Learning to read your meter is a simple way to help reduce your energy bill. This guide applies to digital, smart, and traditional dial meters.
If your meter has dials, read them from right to left and record the numbers as you see them. If the pointer rests directly on a number, look at the dial to its right to determine if it has passed zero.
A traditional electric meter has a series of dials that move as electricity flows through the meter. These dials track your energy usage in kilowatt-hours (KWH). Some meters also use dials to read natural gas, which utility companies measure by cubic feet (MCF) or 100 cubic feet (CCF).
If you have a dial meter, take a pencil and paper and stand directly in front of it at eye level. Draw a circle on your paper to represent each of the five dials on the meter. Please write down the numbers on each circle as they appear, starting with the dial furthest to the right and working your way around.
Note that the dials are clockwise, so when the pointer appears to be between two numbers, read the lower number unless it is between 9 and 0, in which case you would read the 9. If a dial’s pointer lands directly on a number, look at the dial next to it to ensure the arrow has passed that number; if it has not, record the following lowest number. Some meters have a ‘day rate’ and a ‘night rate,’ so you must note both. If you have a digital meter, observe the digits on the display and write them down from left to right.
Some meters display in digits, like your car’s odometer. Learning how to read your meter is easy. But others use dials, and those can be more difficult to read.
A mechanical meter has four or five clock-like dials with pointers that indicate a number. Each of those numbers represents a kilowatt hour of energy usage. Start with the dial on the left and record the numbers that pass over the pointers. If the pointer is between two numbers, consistently record the lower number.
Most meter problems are the result of vandalism or tampering. The protective glass cover or seals or a defective sensor may be broken. It is also possible that the meter has been displaced or moved from its normal position. These problems can be corrected with a simple calibration procedure using the three midpoints in the image.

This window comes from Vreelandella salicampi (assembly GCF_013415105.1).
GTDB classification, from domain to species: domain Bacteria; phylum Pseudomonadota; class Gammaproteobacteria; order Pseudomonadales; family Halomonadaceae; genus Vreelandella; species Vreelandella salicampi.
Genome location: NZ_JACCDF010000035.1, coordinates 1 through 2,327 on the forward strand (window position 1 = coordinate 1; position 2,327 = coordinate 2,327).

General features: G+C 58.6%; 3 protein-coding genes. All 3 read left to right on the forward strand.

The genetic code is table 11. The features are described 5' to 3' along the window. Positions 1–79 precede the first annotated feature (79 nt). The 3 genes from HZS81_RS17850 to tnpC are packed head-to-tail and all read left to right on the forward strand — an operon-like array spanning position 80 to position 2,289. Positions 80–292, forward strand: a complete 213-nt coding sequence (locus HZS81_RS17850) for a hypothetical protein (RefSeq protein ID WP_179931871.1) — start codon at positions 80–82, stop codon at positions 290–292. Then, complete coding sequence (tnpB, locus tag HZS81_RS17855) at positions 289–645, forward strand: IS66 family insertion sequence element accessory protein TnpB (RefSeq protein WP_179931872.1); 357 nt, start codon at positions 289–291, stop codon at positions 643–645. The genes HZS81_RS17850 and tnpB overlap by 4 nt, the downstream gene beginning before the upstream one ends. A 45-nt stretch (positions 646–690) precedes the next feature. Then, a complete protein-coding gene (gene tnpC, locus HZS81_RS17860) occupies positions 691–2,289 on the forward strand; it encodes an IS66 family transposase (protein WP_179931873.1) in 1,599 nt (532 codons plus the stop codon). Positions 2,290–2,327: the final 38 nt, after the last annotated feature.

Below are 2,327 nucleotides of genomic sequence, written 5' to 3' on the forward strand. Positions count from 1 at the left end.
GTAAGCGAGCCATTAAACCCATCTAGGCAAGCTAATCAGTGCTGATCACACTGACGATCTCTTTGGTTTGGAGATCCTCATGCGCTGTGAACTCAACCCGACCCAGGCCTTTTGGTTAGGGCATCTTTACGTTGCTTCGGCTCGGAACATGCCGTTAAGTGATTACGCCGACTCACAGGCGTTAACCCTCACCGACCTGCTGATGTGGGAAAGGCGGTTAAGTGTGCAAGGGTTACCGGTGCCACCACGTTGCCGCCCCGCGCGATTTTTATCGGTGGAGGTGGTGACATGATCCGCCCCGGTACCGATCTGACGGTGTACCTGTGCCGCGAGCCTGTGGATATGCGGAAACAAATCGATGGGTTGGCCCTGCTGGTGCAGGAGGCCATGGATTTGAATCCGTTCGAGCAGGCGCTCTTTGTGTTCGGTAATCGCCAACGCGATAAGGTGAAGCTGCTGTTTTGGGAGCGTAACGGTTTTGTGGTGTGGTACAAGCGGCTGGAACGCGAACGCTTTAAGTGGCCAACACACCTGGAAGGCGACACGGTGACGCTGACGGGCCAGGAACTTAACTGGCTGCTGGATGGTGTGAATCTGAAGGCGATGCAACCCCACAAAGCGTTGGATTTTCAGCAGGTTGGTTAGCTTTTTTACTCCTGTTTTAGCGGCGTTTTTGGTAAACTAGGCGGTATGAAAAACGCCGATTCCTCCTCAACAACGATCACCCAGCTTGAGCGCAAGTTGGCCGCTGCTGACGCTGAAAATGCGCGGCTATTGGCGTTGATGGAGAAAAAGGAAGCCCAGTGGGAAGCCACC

Computer vision-based automatic meter reading systems are being used to replace manual inspections by a meter reader or customer service representative. But these systems must be able to correct image skew and distortion caused by the meter’s surface, illumination, and angle of view. This algorithm identifies a critical point in the meter image. It uses the midpoints of the scale lines to compute a transformation matrix for transforming the image to its correct orientation.
While the dials on an electric meter look complicated, they are easy to read. Each of the five dials on an electric meter represents one of the digits in your electricity usage, indicating how many kilowatt hours (kWh) you have used since the meter was installed. The first two dials represent tens, then hundreds, and finally ones. The hand on the left-most dial moves clockwise, just like a clock. The hand on the next dial moves in the opposite direction. The third and fourth dials move the same way as the first, while the hand on the far right dial moves in a different direction.
For example, if the hand on the third dial points between four and nine, record the number of the four. Suppose the hand is directly on a number; record that number.
If your meter has digital numbers, ignore the date and time display and use only the kWh dials. Write down the meter numbers from left to right and subtract your start-of-period reading from your end-of-period reading to find out how many kWh you used. Submit your meter numbers each month to the power company. To make it easier for meter readers to access your meter, please keep the area around your meter clear and remove any shrubs or boxes that might block the meter.
The amount of electricity you use is shown on your meter in kilowatt-hours (KWH), just like a car’s odometer records the total number of miles you’ve driven. The meter is designed with round dials and pointers that advance when electric current flows through the meter. You can read your meter by standing directly before it, looking at each dial, and noting the number the pointer passes over.
Start with the dial on the far right to read a five-dial electric meter. Record each number as the pointer moves over it, moving from right to left – ignore any numbers that appear in red or have 1/10 next to them. If the pointer seems to rest directly on a number, look at the dial to its right to see if it has passed over zero. If it hasn’t, you will record the higher number as your meter reading.
Some meters have digital displays, which can be more complex to read. However, most electric and gas meters with digital displays are quite easy to read.